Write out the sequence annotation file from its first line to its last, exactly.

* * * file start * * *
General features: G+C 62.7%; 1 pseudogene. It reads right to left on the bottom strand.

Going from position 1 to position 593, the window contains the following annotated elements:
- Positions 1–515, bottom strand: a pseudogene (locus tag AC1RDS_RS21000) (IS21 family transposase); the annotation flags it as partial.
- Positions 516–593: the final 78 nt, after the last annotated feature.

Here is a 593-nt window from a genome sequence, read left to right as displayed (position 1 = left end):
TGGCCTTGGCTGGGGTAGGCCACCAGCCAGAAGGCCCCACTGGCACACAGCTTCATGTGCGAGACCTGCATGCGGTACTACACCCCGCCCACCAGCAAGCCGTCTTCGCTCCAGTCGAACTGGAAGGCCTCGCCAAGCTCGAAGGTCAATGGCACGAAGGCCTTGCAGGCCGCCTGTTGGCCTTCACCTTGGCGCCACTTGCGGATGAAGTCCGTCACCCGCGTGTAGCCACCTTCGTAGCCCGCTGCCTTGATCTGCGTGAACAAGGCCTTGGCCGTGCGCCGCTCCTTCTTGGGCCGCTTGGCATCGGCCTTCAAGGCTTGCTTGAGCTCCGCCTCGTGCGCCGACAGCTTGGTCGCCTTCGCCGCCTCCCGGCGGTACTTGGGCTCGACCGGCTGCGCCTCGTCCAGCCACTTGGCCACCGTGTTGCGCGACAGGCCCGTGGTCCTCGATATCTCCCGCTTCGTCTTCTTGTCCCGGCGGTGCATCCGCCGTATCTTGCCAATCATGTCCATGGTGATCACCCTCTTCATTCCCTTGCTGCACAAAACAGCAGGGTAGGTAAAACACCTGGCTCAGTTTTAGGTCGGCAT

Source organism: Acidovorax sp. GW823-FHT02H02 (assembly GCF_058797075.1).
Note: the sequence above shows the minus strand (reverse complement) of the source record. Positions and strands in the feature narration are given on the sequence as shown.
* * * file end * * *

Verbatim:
General features: G+C 62.7%; 1 pseudogene. It reads right to left on the bottom strand.

Going from position 1 to position 593, the window contains the following annotated elements:
- Positions 1–515, bottom strand: a pseudogene (locus tag AC1RDS_RS21000) (IS21 family transposase); the annotation flags it as partial.
- Positions 516–593: the final 78 nt, after the last annotated feature.

Here is a 593-nt window from a genome sequence, read left to right as displayed (position 1 = left end):
TGGCCTTGGCTGGGGTAGGCCACCAGCCAGAAGGCCCCACTGGCACACAGCTTCATGTGCGAGACCTGCATGCGGTACTACACCCCGCCCACCAGCAAGCCGTCTTCGCTCCAGTCGAACTGGAAGGCCTCGCCAAGCTCGAAGGTCAATGGCACGAAGGCCTTGCAGGCCGCCTGTTGGCCTTCACCTTGGCGCCACTTGCGGATGAAGTCCGTCACCCGCGTGTAGCCACCTTCGTAGCCCGCTGCCTTGATCTGCGTGAACAAGGCCTTGGCCGTGCGCCGCTCCTTCTTGGGCCGCTTGGCATCGGCCTTCAAGGCTTGCTTGAGCTCCGCCTCGTGCGCCGACAGCTTGGTCGCCTTCGCCGCCTCCCGGCGGTACTTGGGCTCGACCGGCTGCGCCTCGTCCAGCCACTTGGCCACCGTGTTGCGCGACAGGCCCGTGGTCCTCGATATCTCCCGCTTCGTCTTCTTGTCCCGGCGGTGCATCCGCCGTATCTTGCCAATCATGTCCATGGTGATCACCCTCTTCATTCCCTTGCTGCACAAAACAGCAGGGTAGGTAAAACACCTGGCTCAGTTTTAGGTCGGCAT

Source organism: Acidovorax sp. GW823-FHT02H02 (assembly GCF_058797075.1).
Note: the sequence above shows the minus strand (reverse complement) of the source record. Positions and strands in the feature narration are given on the sequence as shown.